The rule jeopardizes health care, with immigrants and their families opting to forgo critical benefits related to basic health needs, including immunizations that can keep an entire community healthy. The scholars state the rule will cause a substantial drop in enrollment in Medicaid and other essential health programs, leading to poor health outcomes and an increase in death rates.

Such a drop in Medicaid enrollment not only un-insures patients but results in falling Medicaid revenue that will affect the ability of health care safety net providers such as community health centers to serve all residents of their communities. An analysis prepared by the Geiger Gibson/RCHN Community Health Foundation Research Collaborative, concludes that as a result of declining Medicaid revenue, health centers across the nation could serve between 136,000 and 407,000 fewer patients annually. The brief further points out that patients may simply cease to obtain care they need, insured or otherwise, since having a medical condition that requires care can jeopardize the ability to remain in the U.S. Immigrants simply may forgo care for themselves and their families entirely, fearing the consequences.

The scholars also argue that the rule's impact on the Medicaid program will lead to higher death rates, not just among immigrants but U.S. citizens as well. In a declaration filed in the U.S. District Court for the Northern District of California, Leighton Ku, PhD, a professor of health policy and management at Milken Institute SPH, concluded the "public charge" rule will cause between one and three million members of immigrant families, including U.S. citizens, to disenroll from or forgo Medicaid benefits each year, even if eligible. The loss would substantially reduce the ability of many racial and ethnic minority groups, especially Hispanic and Asian families, to afford health care and would lead to serious health problems. As a result, Ku states, there could be as many as 1,300 to 4,000 excess premature deaths per year.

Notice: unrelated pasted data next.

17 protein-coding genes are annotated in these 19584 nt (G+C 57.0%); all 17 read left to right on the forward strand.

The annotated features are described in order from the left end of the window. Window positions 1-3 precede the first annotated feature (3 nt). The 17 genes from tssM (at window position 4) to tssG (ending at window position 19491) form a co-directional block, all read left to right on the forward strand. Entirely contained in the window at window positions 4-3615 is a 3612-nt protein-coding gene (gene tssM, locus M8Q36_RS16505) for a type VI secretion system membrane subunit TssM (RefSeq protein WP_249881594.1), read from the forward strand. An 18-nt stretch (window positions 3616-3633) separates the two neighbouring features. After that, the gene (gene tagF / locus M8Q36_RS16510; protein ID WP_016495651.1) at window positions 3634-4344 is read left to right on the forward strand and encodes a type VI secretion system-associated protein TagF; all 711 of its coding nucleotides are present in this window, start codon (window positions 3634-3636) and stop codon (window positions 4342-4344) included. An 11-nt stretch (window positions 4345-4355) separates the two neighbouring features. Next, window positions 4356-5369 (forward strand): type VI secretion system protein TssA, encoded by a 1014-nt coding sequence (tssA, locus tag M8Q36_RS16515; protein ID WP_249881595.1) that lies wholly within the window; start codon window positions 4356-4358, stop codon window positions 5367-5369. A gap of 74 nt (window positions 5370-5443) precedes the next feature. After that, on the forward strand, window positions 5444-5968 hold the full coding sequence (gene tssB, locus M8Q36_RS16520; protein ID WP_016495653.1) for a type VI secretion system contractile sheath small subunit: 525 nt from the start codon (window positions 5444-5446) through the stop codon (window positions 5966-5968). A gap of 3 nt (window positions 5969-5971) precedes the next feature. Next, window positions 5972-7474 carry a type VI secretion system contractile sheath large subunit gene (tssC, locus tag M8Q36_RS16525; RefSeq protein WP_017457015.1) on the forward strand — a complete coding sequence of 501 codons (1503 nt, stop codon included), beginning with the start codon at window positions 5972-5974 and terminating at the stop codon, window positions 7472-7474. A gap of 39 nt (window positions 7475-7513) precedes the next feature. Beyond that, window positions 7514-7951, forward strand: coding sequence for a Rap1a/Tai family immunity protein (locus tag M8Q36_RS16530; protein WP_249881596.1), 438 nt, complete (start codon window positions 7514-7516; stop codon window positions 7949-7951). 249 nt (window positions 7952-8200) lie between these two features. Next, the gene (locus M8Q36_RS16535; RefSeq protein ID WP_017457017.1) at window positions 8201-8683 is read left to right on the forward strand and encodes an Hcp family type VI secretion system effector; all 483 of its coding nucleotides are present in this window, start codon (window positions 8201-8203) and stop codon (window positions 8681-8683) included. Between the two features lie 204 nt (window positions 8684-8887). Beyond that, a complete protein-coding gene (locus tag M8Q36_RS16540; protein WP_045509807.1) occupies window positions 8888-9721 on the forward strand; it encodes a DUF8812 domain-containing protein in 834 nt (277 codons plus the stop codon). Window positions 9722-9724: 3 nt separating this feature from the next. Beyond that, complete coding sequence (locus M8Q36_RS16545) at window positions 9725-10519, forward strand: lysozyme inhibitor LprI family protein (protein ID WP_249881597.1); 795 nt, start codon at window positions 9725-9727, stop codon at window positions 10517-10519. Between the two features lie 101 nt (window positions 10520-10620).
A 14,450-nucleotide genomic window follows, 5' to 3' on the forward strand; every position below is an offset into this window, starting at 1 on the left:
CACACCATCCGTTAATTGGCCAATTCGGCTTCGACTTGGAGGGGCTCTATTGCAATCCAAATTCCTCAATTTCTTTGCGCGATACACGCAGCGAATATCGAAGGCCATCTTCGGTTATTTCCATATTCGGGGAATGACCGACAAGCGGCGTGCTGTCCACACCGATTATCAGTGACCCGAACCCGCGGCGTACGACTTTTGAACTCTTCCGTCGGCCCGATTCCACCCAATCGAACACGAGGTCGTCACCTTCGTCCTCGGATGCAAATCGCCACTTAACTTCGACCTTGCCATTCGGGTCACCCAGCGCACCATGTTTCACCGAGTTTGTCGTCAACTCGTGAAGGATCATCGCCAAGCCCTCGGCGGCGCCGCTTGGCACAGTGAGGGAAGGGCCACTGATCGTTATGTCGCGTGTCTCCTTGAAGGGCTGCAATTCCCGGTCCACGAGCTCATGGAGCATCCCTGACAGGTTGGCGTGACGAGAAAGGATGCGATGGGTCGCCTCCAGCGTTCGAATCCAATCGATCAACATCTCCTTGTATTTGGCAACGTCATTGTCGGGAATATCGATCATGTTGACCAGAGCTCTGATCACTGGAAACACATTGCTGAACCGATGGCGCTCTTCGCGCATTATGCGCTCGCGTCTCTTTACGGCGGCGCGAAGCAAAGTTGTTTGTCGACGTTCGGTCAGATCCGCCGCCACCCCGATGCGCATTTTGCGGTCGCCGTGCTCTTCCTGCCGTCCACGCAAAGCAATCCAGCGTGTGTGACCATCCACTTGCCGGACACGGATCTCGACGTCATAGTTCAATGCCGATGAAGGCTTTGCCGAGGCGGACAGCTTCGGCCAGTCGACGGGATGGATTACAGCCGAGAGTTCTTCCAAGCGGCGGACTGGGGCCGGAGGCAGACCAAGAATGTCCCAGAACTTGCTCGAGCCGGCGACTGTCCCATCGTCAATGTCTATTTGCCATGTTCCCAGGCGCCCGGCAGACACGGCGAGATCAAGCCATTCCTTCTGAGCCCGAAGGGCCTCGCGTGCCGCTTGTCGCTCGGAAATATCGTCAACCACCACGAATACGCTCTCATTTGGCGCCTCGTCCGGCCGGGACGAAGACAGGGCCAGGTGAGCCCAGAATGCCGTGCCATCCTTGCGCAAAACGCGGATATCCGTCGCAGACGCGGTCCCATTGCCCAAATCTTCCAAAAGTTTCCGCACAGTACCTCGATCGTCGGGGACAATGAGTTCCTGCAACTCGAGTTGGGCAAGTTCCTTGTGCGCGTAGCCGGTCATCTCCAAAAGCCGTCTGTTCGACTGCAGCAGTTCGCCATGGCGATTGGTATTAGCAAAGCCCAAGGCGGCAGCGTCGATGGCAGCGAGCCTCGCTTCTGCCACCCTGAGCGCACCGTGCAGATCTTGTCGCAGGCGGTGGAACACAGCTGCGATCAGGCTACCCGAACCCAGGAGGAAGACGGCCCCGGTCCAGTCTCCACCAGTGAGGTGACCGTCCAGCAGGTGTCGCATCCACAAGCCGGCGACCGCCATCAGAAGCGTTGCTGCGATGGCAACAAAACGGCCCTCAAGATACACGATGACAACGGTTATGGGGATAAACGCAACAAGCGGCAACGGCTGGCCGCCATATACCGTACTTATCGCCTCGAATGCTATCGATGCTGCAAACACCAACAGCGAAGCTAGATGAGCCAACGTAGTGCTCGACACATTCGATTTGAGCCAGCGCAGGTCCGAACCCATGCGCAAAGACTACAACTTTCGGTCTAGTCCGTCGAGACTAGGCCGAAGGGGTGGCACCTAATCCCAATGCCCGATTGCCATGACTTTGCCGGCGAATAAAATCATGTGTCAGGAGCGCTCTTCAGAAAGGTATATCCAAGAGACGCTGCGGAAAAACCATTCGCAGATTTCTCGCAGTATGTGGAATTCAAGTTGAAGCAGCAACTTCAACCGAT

The brief, which can be accessed here, was filed in the U.S. District Court for the Southern District of New York on Sept. 10. The deans and scholars, American Public Health Association, representing 25,000 public health professionals, and American Academy of Nursing, representing 20,000 nursing professionals, were represented by Ted Waters, Phillip A. Escoriaza and Christopher J. Frisina, of Feldesman Tucker Leifer Fidell, LLP of Washington, D.C.

The brief was produced with support from the Robert Wood Johnson Foundation (RWJF). The public health scholars who signed the brief did so in their individual capacities; views expressed are their own and do not represent affiliated universities or RWJF.

George Washington University

Related Public Health Articles:

Public health guidelines aim to lower health risks of cannabis use